Prerequisites
     

    Description
    Introduction to economic models: models of the single sector, the trade cycle, growth with employment, medium- and long-term planning, and cyclical growth. Economic regulation, the treatment of technical progress, input-output models.

    When Offered
    Offered occasionally.
  
  •  

    ECON 508/5271 - Labor Economics (3 cr.)



    Description
    The course delivers an advanced treatment of mainstream and alternative approaches to labor economics emphasizing an integration of theoretical and empirical models. Topics to be covered include the life cycle human capital models, search theoretic models, internal markets, reservation wages, migration, inequality, and poverty.

    When Offered
    Offered occasionally.
  
  •  

    ECON 518/5281 - Time Series Econometrics (3 cr.)



    Prerequisites
      

    Description
    The course covers the theory and practice of time series econometrics, including ARMA and VAR models and their applications. Non-stationary time series is analyzed such as unit roots, co-integration and error correction model. Further topics are volatility models (GARCH models) that model the conditional variances and covariances of time series data. Forecast evaluation and model selection methods are also discussed.

    When Offered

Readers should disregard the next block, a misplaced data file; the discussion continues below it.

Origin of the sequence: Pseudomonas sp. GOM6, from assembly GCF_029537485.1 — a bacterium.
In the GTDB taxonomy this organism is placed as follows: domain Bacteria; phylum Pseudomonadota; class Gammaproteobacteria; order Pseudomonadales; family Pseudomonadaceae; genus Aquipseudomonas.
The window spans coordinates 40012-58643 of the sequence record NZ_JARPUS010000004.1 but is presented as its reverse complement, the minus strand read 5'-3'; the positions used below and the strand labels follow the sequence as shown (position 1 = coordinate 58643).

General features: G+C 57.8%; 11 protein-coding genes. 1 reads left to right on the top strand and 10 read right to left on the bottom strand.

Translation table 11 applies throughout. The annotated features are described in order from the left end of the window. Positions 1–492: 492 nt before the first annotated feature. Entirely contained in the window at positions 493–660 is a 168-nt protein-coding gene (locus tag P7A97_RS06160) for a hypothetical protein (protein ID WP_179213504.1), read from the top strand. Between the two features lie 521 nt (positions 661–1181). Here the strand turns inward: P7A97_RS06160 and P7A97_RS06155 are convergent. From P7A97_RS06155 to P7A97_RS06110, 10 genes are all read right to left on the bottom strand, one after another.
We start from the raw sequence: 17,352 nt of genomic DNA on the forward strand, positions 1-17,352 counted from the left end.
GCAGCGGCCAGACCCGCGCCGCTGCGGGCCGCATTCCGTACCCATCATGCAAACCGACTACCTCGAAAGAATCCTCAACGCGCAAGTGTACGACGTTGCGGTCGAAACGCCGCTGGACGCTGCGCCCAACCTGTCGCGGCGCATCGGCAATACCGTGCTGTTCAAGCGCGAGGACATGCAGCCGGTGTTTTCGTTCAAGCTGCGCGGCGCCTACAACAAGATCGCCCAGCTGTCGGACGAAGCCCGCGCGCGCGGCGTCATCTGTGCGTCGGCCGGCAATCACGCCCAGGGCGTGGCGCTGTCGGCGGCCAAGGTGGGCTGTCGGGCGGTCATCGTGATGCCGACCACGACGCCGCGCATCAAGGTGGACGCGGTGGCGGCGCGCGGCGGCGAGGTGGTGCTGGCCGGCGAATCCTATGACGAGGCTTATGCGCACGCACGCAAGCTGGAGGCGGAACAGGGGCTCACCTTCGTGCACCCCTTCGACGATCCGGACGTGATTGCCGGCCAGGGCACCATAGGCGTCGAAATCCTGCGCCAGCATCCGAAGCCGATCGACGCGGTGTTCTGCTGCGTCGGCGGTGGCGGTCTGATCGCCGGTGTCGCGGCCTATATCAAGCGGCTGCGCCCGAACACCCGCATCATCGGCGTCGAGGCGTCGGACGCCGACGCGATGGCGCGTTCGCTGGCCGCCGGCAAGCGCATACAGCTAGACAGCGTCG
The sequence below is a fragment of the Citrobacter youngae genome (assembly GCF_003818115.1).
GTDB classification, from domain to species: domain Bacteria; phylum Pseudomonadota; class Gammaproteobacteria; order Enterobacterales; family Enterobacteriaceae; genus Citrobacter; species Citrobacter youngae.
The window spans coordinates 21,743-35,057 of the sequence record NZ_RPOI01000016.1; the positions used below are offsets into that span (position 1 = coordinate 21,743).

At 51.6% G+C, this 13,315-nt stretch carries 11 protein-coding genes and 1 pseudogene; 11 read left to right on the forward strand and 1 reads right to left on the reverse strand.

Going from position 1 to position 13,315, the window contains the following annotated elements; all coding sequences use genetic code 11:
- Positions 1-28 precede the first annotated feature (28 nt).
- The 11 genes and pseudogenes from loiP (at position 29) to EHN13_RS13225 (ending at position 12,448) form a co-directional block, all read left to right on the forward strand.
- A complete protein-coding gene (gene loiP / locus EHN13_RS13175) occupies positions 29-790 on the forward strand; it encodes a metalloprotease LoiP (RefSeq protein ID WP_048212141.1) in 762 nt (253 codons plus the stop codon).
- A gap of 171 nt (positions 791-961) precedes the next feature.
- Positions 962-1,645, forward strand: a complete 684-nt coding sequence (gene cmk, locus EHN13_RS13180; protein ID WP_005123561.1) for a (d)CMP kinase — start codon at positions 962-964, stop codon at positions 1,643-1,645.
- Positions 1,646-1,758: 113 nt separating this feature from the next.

Offered once a year.
  
  •  

    ECON 507/5282 - Quantitative Methods (3 cr.)



    Description
    The course aims to ensure that students understand, master and apply quantitative techniques used in modeling and decision-making related to development. More specifically, the course introduces the basic concepts of quantitative approaches to decision making. It also utilizes wide applications of quantitative techniques to analyze a variety of economic and social problems. Topics include: regression analyses, factor and cluster analysis, panel data and qualitative models.
     

    When Offered
    Offered once a year.
  
  •  

    ECON 509/5291 - An Advanced History of Economic Thought (3 cr.)



    Description
    This course will explore, using bothprimary and secondary sources, the ideas put forth by the great economic thinkers. Class discussion will center on the immediate social impact of these ideas and the factors influencing the course of their evolutionary or revolutionary change over time. Further, this class will encourage students to think critically about the writings of the great economists and explore the possibility that ideological bias is an inexorable feature of science.

    When Offered
    Offered occasionally.
  
  •  

    ECON 506/5299 - Advanced Topics in Economics (3 cr.)



    Prerequisites
    Consent of instructor

     

    Description
    Guided readings, research, and discussion in special topics in Economics. May be taken for credit more than once if content changes.

    When Offered
    Offered occasionally.